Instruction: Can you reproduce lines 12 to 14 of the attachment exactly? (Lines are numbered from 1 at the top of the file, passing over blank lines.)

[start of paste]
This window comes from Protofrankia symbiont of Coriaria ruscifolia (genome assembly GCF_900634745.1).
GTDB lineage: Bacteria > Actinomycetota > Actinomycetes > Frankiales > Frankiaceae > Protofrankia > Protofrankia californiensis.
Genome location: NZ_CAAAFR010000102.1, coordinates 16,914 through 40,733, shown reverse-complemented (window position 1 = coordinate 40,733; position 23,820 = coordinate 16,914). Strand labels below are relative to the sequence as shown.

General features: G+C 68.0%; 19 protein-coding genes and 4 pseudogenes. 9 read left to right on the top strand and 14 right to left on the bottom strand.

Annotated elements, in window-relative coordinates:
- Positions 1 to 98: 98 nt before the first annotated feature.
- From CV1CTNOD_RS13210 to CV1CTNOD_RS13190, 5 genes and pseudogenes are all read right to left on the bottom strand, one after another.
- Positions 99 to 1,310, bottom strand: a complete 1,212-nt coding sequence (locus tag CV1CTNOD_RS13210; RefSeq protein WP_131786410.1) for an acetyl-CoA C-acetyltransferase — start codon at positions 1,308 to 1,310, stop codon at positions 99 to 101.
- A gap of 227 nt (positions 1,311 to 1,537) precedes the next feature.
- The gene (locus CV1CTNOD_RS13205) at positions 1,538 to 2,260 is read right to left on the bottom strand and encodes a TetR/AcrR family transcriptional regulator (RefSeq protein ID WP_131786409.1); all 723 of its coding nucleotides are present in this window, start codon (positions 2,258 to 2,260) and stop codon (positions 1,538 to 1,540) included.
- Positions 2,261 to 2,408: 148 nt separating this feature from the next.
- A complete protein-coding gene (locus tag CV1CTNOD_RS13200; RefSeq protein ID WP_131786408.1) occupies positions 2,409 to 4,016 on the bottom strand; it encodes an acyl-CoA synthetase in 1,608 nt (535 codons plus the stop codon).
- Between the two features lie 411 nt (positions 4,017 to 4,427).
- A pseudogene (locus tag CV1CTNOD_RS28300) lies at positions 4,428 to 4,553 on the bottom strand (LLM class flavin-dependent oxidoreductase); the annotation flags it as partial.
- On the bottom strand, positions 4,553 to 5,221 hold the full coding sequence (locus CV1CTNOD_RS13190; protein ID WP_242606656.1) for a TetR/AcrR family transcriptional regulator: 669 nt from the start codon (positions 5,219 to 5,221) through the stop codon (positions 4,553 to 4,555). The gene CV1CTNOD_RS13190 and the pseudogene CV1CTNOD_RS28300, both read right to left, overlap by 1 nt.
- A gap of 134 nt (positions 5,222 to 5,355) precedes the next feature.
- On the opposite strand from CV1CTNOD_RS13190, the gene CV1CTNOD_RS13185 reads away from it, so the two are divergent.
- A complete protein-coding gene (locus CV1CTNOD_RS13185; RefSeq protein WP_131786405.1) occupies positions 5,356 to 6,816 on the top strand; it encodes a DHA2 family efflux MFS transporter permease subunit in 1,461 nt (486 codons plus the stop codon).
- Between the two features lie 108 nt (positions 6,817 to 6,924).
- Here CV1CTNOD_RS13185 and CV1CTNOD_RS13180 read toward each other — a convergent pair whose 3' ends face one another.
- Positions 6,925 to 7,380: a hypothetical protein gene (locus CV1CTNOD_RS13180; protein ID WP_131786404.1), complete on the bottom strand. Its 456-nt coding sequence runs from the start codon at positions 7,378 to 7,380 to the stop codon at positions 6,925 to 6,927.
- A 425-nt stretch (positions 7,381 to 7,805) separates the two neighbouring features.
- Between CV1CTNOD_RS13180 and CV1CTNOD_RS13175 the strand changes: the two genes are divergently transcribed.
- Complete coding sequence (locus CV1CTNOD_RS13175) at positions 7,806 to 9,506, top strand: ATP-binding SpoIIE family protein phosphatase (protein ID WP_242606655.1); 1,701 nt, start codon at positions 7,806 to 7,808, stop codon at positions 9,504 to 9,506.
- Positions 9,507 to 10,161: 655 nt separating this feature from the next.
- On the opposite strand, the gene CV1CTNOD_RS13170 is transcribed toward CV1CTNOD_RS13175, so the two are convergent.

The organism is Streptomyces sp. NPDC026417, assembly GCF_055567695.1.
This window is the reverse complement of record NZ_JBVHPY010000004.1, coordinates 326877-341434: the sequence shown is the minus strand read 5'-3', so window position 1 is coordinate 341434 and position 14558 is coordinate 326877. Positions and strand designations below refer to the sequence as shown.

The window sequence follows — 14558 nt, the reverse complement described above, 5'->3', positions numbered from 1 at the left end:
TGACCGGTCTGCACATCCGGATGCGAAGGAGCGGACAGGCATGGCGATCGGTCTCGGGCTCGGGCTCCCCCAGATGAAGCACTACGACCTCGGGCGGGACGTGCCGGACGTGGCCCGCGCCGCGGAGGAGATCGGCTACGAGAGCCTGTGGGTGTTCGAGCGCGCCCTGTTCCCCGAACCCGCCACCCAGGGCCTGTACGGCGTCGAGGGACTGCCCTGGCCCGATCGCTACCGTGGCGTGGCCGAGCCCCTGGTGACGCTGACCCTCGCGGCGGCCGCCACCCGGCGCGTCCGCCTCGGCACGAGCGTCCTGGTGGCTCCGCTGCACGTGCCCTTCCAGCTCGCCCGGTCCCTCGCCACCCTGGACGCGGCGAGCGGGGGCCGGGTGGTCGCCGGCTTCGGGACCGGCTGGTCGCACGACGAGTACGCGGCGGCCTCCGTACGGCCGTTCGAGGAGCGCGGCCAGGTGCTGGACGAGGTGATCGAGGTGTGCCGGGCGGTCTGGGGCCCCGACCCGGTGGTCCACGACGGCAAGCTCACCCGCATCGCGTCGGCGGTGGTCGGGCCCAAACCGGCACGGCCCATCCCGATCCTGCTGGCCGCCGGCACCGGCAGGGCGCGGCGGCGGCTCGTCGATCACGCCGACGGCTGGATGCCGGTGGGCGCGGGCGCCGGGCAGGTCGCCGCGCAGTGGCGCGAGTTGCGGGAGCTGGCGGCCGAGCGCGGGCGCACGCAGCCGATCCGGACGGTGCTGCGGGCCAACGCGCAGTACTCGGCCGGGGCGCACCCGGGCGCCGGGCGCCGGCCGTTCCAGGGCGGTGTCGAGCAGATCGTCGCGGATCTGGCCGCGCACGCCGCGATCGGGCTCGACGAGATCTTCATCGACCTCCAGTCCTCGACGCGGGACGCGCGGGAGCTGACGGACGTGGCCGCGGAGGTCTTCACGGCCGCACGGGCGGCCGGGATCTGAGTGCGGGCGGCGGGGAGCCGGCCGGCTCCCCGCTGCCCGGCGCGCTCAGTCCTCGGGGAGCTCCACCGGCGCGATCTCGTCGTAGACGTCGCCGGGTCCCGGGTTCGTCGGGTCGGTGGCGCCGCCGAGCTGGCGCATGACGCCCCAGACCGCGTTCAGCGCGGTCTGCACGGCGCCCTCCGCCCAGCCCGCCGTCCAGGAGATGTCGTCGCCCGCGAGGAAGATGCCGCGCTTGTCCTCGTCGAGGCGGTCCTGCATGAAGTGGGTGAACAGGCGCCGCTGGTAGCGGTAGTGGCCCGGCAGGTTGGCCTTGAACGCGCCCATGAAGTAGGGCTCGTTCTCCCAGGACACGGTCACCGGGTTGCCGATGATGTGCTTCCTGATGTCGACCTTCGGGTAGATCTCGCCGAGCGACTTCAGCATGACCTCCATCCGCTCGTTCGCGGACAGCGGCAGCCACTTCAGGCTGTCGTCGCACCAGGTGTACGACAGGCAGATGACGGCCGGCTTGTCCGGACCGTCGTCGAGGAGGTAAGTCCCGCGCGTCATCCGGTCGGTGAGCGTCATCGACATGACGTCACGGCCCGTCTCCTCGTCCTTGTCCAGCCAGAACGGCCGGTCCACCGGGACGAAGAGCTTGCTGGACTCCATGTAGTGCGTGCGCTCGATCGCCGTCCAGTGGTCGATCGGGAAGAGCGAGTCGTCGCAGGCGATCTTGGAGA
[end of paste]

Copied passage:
- A complete protein-coding gene (locus tag CV1CTNOD_RS13200; RefSeq protein ID WP_131786408.1) occupies positions 2,409 to 4,016 on the bottom strand; it encodes an acyl-CoA synthetase in 1,608 nt (535 codons plus the stop codon).
- Between the two features lie 411 nt (positions 4,017 to 4,427).
- A pseudogene (locus tag CV1CTNOD_RS28300) lies at positions 4,428 to 4,553 on the bottom strand (LLM class flavin-dependent oxidoreductase); the annotation flags it as partial.